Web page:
I've graphed my posts per week and with red lines I've marked IE7 and IE8 releases as stated by Wikipedia. As you can see, there doesn't seem to be much of a pattern so I suppose my concerns we're unfounded. I use it for both work and non-work purposes and my use of Delicious isn't that consistent so I don't think it would be easy to find a pattern like I was thinking about. Perhaps if many people from my project used Delicious and that data could be compared together it might be easier.
For fun I looked at my posts per day of week which starts off strong on Mondays and decreases as the week goes on, and my posts per hour of day. It looks like I mostly post around lunch and on the extremes I've only posted very late at night twice at 4am: converting media for the Zune, and Penn's archive of articles. In the morning at 7am I've posted only once: document introducing SGML.PermalinkCommentsmanyeyes graph cryptonomicon delicious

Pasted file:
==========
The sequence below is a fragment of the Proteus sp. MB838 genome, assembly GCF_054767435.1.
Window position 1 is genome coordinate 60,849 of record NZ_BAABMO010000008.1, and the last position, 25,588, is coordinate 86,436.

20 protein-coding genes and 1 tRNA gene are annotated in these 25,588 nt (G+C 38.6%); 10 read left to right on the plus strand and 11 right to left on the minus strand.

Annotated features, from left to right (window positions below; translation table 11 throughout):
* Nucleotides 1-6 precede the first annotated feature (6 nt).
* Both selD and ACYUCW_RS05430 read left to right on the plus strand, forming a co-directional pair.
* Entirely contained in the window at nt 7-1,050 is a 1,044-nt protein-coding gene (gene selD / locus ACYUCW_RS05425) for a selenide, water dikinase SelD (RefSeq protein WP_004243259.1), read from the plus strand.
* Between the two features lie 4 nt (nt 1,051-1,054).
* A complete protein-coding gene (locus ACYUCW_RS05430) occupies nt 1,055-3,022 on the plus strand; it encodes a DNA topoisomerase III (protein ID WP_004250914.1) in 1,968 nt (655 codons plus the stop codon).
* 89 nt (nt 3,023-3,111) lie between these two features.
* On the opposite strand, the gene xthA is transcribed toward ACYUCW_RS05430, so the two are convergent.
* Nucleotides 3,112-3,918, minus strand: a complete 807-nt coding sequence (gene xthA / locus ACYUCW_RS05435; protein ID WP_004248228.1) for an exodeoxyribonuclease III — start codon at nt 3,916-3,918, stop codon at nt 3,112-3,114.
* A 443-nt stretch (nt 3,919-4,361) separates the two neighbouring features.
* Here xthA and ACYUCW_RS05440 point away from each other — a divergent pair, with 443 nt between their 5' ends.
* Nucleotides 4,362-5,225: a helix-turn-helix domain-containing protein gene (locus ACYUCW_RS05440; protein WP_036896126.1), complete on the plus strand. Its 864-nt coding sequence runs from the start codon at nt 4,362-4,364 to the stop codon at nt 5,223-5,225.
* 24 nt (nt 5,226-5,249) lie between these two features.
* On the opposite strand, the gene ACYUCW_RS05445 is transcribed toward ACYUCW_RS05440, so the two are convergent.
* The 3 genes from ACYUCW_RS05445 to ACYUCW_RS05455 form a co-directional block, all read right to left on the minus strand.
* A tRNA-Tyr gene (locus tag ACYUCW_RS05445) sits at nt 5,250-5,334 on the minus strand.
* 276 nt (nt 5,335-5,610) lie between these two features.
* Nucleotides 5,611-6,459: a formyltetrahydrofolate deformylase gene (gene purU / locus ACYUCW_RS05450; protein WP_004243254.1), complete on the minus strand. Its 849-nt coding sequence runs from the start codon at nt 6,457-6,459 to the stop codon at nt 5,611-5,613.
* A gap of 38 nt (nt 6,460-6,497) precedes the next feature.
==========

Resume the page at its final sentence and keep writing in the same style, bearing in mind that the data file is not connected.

Finally finished Baroque Cycle Novels

2008 May 2, 10:20
[The cover of Cryptonomicon][The cover of Quicksilver][The cover of The Confusion][The cover of The System of the World]